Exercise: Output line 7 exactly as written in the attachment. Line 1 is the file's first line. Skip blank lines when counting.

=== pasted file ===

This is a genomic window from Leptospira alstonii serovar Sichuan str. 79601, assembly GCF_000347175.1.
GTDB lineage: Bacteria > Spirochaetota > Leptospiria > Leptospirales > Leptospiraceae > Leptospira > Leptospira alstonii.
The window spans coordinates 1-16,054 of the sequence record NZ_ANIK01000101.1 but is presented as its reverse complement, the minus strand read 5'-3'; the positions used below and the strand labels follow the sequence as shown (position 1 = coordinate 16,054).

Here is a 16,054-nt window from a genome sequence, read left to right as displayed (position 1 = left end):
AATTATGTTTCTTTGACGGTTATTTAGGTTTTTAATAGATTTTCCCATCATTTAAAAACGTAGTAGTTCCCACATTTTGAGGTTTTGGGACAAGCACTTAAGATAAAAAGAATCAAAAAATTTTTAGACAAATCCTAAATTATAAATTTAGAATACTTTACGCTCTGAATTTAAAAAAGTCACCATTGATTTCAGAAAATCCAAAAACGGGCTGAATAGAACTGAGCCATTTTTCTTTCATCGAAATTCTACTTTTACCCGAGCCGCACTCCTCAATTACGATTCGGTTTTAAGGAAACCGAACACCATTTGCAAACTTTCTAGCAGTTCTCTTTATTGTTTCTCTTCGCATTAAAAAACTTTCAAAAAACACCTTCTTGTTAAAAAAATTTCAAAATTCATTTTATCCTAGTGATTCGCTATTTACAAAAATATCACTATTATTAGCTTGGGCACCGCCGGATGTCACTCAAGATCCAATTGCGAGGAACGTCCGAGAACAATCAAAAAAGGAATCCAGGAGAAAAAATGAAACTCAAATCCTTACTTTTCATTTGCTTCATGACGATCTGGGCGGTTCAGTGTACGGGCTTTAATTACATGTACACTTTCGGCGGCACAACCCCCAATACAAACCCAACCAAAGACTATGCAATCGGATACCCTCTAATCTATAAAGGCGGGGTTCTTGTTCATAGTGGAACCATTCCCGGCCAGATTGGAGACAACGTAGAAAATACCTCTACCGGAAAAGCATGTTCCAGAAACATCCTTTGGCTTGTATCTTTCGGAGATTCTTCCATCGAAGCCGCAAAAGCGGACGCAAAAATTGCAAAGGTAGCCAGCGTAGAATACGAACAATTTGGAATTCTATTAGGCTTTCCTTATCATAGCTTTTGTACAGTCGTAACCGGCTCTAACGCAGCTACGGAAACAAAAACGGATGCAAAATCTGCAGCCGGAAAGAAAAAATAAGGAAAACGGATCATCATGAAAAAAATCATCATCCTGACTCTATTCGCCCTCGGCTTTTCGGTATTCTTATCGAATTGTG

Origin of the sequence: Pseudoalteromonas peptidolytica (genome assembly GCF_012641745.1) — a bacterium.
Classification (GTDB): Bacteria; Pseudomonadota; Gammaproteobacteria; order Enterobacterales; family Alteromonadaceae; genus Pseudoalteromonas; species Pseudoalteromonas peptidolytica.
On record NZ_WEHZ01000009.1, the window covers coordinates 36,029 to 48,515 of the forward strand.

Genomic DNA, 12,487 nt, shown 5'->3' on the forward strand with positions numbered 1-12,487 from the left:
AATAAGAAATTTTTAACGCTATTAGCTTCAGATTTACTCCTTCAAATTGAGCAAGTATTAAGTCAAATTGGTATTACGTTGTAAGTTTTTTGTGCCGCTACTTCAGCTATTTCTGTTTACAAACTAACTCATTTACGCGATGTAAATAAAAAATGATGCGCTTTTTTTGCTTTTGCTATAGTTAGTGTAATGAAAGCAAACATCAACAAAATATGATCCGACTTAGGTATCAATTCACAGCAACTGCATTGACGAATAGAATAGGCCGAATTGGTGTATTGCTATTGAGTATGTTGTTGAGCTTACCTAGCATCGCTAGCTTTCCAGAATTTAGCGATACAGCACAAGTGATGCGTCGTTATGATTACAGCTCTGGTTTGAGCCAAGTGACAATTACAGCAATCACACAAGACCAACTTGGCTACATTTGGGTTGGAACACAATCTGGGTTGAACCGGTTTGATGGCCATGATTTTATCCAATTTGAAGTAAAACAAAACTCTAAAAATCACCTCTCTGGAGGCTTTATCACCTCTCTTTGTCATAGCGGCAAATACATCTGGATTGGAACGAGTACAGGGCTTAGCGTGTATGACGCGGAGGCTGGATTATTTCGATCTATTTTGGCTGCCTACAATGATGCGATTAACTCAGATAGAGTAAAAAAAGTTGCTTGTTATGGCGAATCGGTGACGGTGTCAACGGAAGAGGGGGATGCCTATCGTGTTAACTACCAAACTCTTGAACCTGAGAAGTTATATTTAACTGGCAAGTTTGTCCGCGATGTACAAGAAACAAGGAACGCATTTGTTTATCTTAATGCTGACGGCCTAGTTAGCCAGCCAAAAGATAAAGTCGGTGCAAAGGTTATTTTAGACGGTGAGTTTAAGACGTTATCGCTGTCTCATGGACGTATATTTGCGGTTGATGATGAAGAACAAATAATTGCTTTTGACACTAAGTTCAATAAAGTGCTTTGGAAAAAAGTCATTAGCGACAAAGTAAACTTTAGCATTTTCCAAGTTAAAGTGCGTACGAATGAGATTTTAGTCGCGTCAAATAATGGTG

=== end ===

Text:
Classification (GTDB): Bacteria; Pseudomonadota; Gammaproteobacteria; order Enterobacterales; family Alteromonadaceae; genus Pseudoalteromonas; species Pseudoalteromonas peptidolytica.